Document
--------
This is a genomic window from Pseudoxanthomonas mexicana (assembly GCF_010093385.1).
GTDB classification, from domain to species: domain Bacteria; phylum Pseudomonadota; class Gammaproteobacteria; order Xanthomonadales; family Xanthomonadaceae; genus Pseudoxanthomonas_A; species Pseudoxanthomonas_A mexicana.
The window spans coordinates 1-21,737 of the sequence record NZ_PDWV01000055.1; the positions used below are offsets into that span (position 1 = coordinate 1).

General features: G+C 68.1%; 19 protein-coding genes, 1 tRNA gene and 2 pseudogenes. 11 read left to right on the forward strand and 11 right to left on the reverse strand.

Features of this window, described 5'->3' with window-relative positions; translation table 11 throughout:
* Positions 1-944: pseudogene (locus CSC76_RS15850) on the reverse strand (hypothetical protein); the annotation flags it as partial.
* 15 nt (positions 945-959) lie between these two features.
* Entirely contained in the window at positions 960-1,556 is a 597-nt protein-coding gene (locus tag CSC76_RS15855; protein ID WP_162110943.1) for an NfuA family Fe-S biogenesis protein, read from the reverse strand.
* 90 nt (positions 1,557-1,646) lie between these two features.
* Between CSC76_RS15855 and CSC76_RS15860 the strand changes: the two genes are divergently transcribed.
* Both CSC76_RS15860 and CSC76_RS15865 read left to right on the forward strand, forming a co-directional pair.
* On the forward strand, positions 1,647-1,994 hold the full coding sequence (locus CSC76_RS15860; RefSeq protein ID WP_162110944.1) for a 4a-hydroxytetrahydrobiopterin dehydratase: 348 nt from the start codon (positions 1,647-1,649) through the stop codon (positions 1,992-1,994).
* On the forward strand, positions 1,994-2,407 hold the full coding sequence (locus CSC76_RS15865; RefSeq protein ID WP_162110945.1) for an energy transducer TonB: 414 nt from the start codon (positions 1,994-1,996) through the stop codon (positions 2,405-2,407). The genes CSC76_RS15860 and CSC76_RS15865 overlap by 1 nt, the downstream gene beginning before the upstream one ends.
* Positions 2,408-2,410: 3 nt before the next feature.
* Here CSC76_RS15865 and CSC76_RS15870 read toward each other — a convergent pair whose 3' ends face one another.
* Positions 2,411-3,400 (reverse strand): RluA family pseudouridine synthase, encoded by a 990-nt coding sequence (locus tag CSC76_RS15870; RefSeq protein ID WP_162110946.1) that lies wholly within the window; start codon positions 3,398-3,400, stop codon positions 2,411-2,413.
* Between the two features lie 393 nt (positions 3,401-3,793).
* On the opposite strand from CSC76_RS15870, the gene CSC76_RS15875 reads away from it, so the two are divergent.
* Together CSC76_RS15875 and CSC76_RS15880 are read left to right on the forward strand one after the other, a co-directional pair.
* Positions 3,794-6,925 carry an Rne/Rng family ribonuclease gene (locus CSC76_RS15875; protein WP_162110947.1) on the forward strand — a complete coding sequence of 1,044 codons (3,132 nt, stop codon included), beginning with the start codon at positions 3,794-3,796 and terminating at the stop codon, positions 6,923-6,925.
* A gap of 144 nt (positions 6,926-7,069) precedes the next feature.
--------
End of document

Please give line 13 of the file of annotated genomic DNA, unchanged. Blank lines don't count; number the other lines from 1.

* On the forward strand, positions 1,994-2,407 hold the full coding sequence (locus CSC76_RS15865; RefSeq protein ID WP_162110945.1) for an energy transducer TonB: 414 nt from the start codon (positions 1,994-1,996) through the stop codon (positions 2,405-2,407). The genes CSC76_RS15860 and CSC76_RS15865 overlap by 1 nt, the downstream gene beginning before the upstream one ends.